Souter Lighthouse & The Leas - National Trust
Coast Road, Whitburn
Sunderland SR6 7NH
Opened in 1871 Souter remains an iconic beacon. Hooped in red and white and standing proud on the coastline midway between the Tyne and the Wear.
St Mary's Heritage Centre
St Mary's Church, Oakwellgate
Gateshead NE8 2AU
St Mary's Church, which sits high above the River Tyne close to The Sage Gateshead, reopened on the 16th December 2008 following a ??1.2m transformation, funded by Gateshead Council, the European Regional Development fund and the heritage lottery fund, into Tyneside's newest visitor attraction. The interior of the Grade 1-listed church has been completely stripped out to return it as far as possible to its former state, and is now open to the public with a programme of exhibitions and activities including a new family history section focusing on the church and the nearby area.
Stephenson Railway Museum
Middle Engine Lane
North Shields NE29 8DX
Re-live the glorious days of the steam railway at the Stephenson Railway Museum in North Shields. The museum is home to George Stephenson's 'Billy', a forerunner of the world-famous Rocket, and many other engines from the great age of steam including 'Jackie Milburn', named after the Newcastle United legend. Rides on a real steam train can be taken and the story of coal and electricity's impact on ordinary people's lives can be discovered.
20 South St,
Newcastle upon Tyne NE1 3PE
In 1823 George and Robert Stephenson, along with three partners, opened the world's first purpose built locomotive works on Forth Banks, Newcastle upon Tyne. Part of these historic works has been rescued from near dereliction.
Tanfield Railway - The World's Oldest Railway
Marley Hill Engine Shed, Old Marley Hill
Gateshead NE16 5ET
Step aboard the world famous Tanfield Railway, a great day out for all the family. Join us for an unforgettable journey on a vintage steam train with unique Victorian carriages and lovingly restored locomotives, for a six mile round trip through beautiful rolling countryside and a spectacular wooded valley.
Newcastle & Gateshead NE1 3DQ
Trinity House, Newcastle, is a maritime organisation, dedicated to safe navigation and welfare of seamen. Established in 1492, the organisation was granted a Royal Charter of Incorporation in 1536 by King Henry VIII and has operated by Royal Charter ever since. The house also maintains the buildings and preserves the heritage and ancient traditions of this unique organisation. The buildings forming the Trinity House complex include the private Brethrens Chapel, 1505; the entrance hall, 1800; the Banqueting Hall and Board Room, 1721.
Tynemouth Priory & Castle - English Heritage
Tynemouth NE30 4BZ
Once a monastery and a burial place of kings and saints Tynemouth Priory and Castle is an inspiring day out sure to capture the kids' imaginations. Explore the ruins, find tranquillity in the tiny chapel, take in the beautiful coastal views and enjoy a picnic in the grounds.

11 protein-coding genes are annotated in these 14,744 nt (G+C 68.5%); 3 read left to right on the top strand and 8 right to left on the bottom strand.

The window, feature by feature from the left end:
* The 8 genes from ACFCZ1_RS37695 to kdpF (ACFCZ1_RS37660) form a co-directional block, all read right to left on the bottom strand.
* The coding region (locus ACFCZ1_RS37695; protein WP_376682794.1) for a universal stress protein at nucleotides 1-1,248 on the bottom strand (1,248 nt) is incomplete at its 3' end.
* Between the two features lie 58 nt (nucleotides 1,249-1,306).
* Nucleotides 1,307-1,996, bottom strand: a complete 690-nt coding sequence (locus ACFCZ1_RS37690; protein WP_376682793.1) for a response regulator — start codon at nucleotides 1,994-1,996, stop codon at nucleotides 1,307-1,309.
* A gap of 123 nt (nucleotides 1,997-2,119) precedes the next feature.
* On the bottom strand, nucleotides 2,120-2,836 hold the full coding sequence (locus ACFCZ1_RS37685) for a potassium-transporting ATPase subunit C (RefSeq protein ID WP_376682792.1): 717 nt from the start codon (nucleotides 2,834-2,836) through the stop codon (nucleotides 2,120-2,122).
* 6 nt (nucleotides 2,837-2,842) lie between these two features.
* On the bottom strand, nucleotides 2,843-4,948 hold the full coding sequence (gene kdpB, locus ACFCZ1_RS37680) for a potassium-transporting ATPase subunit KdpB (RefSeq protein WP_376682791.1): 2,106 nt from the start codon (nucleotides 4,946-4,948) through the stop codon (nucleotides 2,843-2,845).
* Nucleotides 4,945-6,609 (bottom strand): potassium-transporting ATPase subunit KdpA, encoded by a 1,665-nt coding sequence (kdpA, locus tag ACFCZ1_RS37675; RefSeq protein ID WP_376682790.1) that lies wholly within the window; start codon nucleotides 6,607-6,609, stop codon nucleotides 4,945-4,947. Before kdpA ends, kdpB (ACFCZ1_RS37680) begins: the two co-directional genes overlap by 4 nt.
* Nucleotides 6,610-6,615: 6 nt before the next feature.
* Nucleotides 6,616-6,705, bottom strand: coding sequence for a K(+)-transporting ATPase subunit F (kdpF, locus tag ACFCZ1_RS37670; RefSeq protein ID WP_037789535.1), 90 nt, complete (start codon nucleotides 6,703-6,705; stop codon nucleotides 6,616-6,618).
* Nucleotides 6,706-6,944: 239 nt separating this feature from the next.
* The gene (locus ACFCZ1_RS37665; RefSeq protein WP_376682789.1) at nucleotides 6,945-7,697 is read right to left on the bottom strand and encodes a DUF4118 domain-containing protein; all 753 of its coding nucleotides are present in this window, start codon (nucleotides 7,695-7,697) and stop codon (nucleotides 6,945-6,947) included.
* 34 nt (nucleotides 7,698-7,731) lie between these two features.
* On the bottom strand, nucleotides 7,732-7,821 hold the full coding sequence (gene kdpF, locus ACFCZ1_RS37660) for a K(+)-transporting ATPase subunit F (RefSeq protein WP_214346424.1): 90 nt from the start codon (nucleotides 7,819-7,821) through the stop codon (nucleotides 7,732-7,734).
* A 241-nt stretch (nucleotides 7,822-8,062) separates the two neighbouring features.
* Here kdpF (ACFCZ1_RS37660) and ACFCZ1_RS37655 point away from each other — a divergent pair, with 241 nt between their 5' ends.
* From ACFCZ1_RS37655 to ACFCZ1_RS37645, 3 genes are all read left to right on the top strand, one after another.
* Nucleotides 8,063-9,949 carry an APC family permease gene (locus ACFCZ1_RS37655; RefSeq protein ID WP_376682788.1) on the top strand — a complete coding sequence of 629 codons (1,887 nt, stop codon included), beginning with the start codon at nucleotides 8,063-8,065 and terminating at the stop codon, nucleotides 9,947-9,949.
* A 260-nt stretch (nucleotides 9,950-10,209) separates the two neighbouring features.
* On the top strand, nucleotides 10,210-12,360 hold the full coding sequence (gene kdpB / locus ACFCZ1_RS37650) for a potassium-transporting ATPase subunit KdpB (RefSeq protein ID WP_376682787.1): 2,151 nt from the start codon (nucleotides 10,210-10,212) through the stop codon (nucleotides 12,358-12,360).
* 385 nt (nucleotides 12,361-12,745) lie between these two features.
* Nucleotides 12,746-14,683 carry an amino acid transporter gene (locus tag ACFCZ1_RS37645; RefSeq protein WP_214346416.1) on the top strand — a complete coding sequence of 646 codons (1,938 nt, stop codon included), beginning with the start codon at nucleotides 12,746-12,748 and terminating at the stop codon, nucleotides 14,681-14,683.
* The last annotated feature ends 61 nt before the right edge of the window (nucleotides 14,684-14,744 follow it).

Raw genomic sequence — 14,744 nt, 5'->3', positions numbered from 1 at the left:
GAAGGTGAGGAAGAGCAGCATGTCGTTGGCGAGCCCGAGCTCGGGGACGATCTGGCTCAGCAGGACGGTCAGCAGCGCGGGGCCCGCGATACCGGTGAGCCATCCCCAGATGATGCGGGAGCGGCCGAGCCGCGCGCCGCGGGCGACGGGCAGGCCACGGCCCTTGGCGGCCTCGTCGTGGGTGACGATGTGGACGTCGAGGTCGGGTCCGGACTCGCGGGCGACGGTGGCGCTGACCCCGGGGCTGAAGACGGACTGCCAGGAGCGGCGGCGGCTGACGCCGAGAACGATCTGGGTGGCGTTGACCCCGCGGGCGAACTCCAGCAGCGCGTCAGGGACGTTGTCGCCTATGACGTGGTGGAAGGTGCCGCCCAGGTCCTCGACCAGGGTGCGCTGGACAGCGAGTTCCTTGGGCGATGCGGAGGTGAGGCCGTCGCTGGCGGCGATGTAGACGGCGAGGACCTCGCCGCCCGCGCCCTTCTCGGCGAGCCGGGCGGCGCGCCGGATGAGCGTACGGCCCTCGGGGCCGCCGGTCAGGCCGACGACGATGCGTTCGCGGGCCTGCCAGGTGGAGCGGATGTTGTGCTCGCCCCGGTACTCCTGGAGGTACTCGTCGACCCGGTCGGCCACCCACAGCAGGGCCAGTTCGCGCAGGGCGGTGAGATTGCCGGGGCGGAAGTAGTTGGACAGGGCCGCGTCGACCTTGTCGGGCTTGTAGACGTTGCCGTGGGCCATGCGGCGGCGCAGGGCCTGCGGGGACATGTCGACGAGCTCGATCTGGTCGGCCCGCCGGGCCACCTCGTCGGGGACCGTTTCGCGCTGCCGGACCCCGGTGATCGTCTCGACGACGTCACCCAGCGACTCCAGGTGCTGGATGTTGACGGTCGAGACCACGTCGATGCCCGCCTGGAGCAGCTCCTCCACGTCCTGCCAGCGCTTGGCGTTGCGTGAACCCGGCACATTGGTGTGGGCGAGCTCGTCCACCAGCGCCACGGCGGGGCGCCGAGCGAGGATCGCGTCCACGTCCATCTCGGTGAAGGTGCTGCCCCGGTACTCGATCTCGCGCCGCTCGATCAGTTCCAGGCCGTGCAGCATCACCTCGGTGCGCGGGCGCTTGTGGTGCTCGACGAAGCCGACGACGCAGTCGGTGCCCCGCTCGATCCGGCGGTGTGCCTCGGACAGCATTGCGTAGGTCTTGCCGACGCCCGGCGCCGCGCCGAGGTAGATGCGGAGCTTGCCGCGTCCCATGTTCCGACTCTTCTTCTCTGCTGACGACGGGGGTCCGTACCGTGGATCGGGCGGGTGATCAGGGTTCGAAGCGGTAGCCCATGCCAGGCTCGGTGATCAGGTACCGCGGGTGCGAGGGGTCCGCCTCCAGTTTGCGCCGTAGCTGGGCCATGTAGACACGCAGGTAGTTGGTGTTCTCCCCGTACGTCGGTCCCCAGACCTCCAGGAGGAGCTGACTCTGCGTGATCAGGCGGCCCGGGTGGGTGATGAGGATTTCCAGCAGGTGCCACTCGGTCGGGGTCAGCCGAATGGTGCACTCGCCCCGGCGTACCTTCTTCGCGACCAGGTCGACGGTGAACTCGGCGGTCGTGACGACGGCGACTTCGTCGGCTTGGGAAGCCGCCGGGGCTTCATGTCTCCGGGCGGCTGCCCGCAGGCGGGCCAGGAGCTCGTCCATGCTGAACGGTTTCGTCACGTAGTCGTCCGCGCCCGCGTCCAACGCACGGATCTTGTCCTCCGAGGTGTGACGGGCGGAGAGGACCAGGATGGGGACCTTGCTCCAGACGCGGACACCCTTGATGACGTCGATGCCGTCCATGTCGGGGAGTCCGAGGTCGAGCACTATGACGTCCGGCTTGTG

Tynemouth Volunteer Life Brigade Watch House
Tynemouth NE30 4DD
The Brigade Watch House Museum is packed full of fascinating and unique artefacts of the Brigade's history, including the ship's bell from one of the shipwrecks that led to the creation of the Brigade in 1864. Furthermore behind every picture and relic is a captivating story about how it links into both the Brigade's past and present role as a Voluntary Life Brigade on the North Tyneside Coastline.
Arch 6, Stepney Bank
Ouseburn Valley NE1 2NP
The Victoria Tunnel is a fully preserved 19th century waggonway under the city from the Town Moor to the Tyne, to transport coal from Spital Tongues (Leazes Main) Colliery to the river and operated between 1842 and the 1860s. The tunnel was converted into an air raid shelter to protect Newcastle citizens during World War 2. The tunnel was carefully repaired and opened for guided tours with funding from the Heritage Lottery Fund and TyneWear Partnership. Since 2010 the Ouseburn Trust has operated guided tours with fully trained volunteer guides.
Victoria Tunnel Education Project
Newcastle & Gateshead NE1 1BR
Welcome to the Victoria Tunnel Education Project. 766 yards (700m) of this old underground waggonway has been newly restored and includes audio-visual effects and 'Rainbow Code' - an exciting, interactive artwork. Part of the Victoria Tunnel, including the audio-visual displays, is wheelchair accessible and we are able to arrange tours to suit your access requirements. Tours are limited to 10 people so booking is essential. Please contact us for our current programme of public tours and a booking enquiries form.
Washington Old Hall - National Trust
Washington NE38 7LE
Washington Old Hall is a delightful stone-built 17th-century manor house, which incorporates parts of the original medieval home of George Washington's direct ancestors. It is from here that the family surname of Washington was derived.